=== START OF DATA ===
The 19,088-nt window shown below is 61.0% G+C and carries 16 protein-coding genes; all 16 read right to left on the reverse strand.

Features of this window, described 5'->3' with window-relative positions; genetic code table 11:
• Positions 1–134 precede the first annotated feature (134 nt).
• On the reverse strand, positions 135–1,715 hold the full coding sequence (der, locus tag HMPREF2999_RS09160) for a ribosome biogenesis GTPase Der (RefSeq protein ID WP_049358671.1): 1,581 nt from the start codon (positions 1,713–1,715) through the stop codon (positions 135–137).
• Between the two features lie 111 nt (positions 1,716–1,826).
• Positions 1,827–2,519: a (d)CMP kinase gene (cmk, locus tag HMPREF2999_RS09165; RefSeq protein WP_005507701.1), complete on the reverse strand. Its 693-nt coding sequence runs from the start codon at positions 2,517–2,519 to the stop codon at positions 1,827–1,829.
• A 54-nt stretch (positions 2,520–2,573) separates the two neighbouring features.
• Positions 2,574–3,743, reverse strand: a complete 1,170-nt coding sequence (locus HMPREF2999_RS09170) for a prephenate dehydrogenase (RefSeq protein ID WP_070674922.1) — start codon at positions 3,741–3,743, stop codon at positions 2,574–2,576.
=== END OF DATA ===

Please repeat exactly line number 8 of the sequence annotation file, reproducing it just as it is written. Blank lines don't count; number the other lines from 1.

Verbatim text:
• Positions 2,574–3,743, reverse strand: a complete 1,170-nt coding sequence (locus HMPREF2999_RS09170) for a prephenate dehydrogenase (RefSeq protein ID WP_070674922.1) — start codon at positions 3,741–3,743, stop codon at positions 2,574–2,576.